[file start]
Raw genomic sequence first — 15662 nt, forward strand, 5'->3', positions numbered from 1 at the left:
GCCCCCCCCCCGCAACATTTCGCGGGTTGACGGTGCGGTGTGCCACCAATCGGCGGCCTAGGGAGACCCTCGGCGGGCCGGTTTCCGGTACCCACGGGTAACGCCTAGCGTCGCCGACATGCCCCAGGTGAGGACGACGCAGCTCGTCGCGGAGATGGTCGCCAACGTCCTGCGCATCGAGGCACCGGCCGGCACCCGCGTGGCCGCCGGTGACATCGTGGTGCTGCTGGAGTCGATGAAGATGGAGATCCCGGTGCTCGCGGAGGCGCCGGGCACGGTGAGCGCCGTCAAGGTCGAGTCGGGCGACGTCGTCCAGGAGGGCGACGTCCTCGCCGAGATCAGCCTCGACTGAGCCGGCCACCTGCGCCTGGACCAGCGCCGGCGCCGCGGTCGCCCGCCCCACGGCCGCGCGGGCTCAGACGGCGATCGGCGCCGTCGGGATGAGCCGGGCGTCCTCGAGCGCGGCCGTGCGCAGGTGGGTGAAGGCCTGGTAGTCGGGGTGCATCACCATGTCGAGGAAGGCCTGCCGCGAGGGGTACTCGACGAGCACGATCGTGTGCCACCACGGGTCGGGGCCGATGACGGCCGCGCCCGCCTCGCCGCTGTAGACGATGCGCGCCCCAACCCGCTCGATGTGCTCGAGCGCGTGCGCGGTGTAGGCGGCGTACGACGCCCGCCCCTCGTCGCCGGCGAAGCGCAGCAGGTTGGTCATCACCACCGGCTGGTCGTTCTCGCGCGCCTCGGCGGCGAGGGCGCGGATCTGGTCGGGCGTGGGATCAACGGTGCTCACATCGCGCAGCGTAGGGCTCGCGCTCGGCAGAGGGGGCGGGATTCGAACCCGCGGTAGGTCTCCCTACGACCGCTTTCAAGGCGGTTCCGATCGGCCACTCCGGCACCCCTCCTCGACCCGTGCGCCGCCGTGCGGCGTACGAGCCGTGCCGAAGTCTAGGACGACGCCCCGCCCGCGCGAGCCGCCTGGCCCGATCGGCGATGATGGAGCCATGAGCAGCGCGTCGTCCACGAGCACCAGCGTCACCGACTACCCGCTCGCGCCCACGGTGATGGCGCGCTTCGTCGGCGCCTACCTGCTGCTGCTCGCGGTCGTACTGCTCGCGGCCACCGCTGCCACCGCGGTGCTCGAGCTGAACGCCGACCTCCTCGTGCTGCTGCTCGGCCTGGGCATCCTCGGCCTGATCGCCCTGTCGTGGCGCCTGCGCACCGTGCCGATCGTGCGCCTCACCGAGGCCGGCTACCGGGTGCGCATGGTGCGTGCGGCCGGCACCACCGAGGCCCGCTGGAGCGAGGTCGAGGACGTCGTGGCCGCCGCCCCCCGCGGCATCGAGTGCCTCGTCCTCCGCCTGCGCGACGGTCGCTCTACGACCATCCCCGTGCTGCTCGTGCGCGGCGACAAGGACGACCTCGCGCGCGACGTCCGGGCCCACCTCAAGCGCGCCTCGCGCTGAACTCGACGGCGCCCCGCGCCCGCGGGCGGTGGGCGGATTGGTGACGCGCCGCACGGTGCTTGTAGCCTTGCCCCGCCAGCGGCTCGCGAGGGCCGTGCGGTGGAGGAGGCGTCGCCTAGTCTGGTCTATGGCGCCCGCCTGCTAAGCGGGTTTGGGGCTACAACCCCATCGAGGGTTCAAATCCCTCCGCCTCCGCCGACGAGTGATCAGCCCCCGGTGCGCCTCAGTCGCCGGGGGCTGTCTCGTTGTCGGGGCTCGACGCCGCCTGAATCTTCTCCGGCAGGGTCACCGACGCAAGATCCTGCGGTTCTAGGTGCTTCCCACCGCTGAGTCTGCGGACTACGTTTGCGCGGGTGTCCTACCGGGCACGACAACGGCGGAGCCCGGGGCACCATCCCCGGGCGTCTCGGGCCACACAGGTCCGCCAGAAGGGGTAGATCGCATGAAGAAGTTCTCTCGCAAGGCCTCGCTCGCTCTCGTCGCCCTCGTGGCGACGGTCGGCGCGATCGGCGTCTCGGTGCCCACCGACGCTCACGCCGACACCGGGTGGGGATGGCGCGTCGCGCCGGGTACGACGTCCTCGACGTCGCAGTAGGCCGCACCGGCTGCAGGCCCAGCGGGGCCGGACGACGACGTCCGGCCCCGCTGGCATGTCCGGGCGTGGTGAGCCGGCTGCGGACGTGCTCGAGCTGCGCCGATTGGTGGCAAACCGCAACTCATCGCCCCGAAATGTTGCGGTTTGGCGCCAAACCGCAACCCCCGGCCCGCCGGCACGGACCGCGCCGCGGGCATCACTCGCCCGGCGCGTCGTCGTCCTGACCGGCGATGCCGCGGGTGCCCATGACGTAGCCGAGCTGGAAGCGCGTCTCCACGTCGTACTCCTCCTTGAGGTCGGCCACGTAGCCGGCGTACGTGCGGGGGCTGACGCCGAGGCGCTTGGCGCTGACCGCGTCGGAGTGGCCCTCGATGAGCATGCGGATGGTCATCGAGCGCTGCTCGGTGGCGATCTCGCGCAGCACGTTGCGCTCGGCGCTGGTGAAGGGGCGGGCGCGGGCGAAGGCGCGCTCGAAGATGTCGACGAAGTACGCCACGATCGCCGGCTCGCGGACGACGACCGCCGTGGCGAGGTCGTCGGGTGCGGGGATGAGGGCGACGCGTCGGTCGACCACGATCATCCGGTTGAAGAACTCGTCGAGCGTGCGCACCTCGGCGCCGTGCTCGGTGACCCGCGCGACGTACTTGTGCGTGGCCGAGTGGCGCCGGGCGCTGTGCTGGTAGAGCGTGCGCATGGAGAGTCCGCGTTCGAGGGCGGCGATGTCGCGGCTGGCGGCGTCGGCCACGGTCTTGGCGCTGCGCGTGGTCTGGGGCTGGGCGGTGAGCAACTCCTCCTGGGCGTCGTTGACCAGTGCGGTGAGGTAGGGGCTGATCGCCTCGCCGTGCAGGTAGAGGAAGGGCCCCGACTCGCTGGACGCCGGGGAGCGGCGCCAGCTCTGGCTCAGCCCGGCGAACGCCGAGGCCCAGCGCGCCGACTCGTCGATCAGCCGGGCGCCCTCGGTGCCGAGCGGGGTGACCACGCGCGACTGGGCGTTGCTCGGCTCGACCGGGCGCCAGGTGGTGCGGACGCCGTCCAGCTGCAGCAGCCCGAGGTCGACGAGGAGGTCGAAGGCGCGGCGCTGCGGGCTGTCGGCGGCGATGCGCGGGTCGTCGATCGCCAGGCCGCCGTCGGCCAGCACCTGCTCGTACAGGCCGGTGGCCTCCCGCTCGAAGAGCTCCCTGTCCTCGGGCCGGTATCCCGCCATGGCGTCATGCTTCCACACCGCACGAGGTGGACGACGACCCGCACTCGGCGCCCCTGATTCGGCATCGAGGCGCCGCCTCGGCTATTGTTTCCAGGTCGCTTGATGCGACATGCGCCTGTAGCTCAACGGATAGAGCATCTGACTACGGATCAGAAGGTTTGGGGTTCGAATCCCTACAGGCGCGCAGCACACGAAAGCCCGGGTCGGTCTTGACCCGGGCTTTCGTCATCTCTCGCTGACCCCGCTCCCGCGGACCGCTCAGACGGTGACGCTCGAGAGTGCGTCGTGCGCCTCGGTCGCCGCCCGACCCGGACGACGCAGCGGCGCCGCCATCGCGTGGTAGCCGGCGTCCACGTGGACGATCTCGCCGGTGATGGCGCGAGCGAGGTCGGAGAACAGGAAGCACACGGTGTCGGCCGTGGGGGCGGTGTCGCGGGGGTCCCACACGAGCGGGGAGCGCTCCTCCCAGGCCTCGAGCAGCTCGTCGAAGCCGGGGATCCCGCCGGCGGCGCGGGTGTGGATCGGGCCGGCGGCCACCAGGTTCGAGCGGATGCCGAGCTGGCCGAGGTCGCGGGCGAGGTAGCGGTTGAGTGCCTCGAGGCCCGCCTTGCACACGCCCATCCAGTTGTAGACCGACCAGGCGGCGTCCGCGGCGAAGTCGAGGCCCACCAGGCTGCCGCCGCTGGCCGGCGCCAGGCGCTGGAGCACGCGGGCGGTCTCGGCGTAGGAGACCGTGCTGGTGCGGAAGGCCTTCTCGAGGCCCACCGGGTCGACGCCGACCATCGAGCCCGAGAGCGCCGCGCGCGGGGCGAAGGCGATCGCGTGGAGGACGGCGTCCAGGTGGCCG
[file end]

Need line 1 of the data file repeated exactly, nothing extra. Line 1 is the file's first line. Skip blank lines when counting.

Raw genomic sequence first — 15662 nt, forward strand, 5'->3', positions numbered from 1 at the left: